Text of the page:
It was a rare sight. On Monday, the first day of saawan — the fifth month in the Hindu calendar — the otherwise smoggy Delhi sky was a clear blue. The day-job commuters walking down the subway stairs in Kasturba Gandhi Marg, however, did not notice the seemingly weightless monsoon puffs — grey and white — wafting past the treetops and skyscrapers.
Those at the Scindia House bus stop, too, did not look up. As a large mass of cloud, looking like Nandi bull, passed the British Council building and floated towards Regal theatre, the pedestrians continued with the daily details of their lives.
Their indifference does not mean that all Delhiites are disinterested in cloud watching. “I look at the clouds from my office garden in Sheikh Sarai,” says Ankit Kumar, an ad executive who is also the lead vocalist of Under siege, a metal band.
“It fills me with peace.” If the day is not hot, poet Indira Verma sits in the garden of her bungalow in New Friends Colony and watches the clouds. “Some of my poems are on them,” Verma says. “The clouds are nature’s beautiful creation, which has come without any organic interference.”
Of course, the cloud formation has a scientific explanation. According to the Merriam Webster dictionary, it is “a visible mass of particles of condensed vapor suspended in the atmosphere.” Buddhist teacher Shantum Seth loves the monsoon and is always happy when dark clouds come over his bungalow in Sector 15-A, Noida.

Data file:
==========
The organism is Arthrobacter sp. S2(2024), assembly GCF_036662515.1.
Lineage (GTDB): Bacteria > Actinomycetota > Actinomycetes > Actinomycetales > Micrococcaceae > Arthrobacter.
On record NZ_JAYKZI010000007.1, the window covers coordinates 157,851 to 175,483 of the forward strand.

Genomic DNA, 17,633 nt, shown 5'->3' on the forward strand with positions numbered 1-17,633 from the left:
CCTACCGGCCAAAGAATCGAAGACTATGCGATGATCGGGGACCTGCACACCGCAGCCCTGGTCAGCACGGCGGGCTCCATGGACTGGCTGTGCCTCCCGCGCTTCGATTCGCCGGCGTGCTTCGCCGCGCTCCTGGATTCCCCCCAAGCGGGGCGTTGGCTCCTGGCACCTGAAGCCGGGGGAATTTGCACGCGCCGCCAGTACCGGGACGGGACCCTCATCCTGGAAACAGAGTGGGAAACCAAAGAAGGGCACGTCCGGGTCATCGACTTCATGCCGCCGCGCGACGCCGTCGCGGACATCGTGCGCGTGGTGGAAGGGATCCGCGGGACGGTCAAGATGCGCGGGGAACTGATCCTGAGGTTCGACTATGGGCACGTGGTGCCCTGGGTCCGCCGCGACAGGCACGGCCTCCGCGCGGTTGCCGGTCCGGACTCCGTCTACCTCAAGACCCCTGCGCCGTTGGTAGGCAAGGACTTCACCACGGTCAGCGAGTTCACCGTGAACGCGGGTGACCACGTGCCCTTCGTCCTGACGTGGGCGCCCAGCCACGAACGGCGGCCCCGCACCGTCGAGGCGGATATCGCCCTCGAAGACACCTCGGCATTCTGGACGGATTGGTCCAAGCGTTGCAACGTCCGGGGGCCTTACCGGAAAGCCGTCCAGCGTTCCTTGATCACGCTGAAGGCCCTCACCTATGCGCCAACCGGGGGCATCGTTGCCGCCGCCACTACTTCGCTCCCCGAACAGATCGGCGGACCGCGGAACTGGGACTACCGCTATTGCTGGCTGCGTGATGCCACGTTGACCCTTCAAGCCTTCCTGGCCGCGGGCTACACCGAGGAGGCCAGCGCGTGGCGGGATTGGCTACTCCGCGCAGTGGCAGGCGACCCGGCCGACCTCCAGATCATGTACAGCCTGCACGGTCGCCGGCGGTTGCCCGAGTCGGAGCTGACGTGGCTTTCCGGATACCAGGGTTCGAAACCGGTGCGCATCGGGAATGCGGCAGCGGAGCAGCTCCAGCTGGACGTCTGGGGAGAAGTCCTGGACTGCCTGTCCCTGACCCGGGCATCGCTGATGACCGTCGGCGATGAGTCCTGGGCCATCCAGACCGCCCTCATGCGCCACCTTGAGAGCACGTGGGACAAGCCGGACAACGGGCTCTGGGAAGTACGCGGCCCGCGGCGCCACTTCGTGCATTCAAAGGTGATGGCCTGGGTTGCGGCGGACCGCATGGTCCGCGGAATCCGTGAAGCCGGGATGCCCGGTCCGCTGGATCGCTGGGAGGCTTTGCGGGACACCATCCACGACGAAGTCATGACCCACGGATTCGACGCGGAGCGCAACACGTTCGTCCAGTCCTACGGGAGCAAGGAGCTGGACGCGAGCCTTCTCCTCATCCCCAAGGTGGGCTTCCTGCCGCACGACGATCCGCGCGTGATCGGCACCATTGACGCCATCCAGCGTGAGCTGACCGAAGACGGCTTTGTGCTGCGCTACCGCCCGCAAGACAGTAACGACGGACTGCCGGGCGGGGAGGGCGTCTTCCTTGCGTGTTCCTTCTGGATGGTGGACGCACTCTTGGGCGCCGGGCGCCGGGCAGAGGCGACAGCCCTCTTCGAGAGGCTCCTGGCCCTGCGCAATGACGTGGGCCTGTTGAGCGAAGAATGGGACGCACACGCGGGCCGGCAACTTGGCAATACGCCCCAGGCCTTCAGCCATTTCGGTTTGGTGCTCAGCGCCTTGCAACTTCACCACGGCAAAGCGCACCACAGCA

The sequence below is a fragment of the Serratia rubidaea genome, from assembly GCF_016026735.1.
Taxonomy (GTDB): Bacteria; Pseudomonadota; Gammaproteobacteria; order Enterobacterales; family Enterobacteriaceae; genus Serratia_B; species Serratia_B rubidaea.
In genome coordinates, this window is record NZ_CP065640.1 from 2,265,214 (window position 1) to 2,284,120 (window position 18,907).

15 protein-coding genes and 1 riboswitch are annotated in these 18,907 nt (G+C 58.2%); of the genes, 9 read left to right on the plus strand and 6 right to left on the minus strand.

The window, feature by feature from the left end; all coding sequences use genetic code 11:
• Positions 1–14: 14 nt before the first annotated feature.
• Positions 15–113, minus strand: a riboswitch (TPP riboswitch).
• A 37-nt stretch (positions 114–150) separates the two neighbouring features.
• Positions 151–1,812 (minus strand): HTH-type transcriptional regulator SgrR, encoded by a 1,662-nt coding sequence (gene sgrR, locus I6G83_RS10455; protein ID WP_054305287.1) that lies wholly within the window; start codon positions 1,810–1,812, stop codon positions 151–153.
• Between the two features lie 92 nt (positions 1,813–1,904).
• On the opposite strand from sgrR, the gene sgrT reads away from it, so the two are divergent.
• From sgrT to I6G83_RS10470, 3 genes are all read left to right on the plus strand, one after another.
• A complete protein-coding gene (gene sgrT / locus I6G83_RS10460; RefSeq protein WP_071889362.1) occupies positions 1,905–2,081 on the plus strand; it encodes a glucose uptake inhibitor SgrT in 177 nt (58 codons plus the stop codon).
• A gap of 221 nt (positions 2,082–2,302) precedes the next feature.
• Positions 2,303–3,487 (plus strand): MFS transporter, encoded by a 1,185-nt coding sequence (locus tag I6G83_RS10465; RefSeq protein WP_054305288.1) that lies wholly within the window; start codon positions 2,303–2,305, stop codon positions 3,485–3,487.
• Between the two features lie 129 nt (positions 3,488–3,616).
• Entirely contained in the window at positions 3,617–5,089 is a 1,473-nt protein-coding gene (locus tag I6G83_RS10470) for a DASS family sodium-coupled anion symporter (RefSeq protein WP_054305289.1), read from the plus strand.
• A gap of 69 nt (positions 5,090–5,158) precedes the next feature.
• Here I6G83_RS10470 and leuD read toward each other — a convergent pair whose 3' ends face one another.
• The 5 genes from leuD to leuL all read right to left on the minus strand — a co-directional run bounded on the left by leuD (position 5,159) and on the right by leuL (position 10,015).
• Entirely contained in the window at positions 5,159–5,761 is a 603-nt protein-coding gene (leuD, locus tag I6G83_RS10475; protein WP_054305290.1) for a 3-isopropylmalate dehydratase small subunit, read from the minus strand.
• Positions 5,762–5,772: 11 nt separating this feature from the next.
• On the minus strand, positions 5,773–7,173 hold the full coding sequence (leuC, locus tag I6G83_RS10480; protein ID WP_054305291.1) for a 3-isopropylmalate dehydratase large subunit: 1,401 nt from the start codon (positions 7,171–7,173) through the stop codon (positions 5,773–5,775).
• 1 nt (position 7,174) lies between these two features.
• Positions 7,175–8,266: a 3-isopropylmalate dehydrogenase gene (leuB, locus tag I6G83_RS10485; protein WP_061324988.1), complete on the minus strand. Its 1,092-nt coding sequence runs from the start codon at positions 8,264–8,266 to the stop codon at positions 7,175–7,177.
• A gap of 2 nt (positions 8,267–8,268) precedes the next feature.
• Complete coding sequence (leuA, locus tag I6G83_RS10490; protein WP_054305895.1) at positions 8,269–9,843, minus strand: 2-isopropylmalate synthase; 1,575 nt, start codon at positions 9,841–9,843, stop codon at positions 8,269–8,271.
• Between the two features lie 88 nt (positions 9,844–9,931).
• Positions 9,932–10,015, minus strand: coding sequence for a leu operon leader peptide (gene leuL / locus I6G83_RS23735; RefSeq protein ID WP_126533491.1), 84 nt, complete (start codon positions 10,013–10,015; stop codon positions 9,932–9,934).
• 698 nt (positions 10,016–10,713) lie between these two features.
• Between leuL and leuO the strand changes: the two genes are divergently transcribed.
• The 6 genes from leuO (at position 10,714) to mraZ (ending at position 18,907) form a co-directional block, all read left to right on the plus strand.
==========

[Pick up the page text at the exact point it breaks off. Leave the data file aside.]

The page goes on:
“When I contemplate the clouds, I’m aware that they offer the rain that greens the earth and offer the water we drink,” says Seth. “And these clouds arise from the water on the earth’s surface, so there is a cycle and we’re a part of it. In a spiritual sense, I’m the cloud and the blue sky.”
Every time she is out walking, Kathak dancer Shovana Narayan, who lives in a Pandara Road bungalow, steals moments to look up. “Each cloud tells its own story through its shape, colour and heaviness,” says Narayan. “Here you see little woolly patterns; there you see dark giant shapes portending rain.
Thumri singer Vidya Rao says that she does cloud watching 'all the time' from her apartment balcony in Mehrauli, which looks out at Qutub Minar. “The sky is such a large space and the clouds are so full of mysteries that merely by gazing at them, the narrowness of my life vanishes.”
Not all Delhiites have the luxury of living in open spaces that offers a cinemascope view of the sky. “The sky is mostly shut out from my third floor apartment in Vasundhra Enclave,” says author and art critic Ashok Vajpeyi. “In June, though, I was in Nantes, France, and almost daily I would watch the clouds in the sky and their reflection in the river Louer.”
Alas, air tickets to Europe are expensive and Delhi seldom shows cloud puffs breezily swimming in a sea of clear blue sky. “I used to look at the clouds during my school days in Lucknow,” says theatre director Sunit Tandon, who lives in Safdarjang Enclave. “Now there’s no point. The sky is usually so dusty and grey.”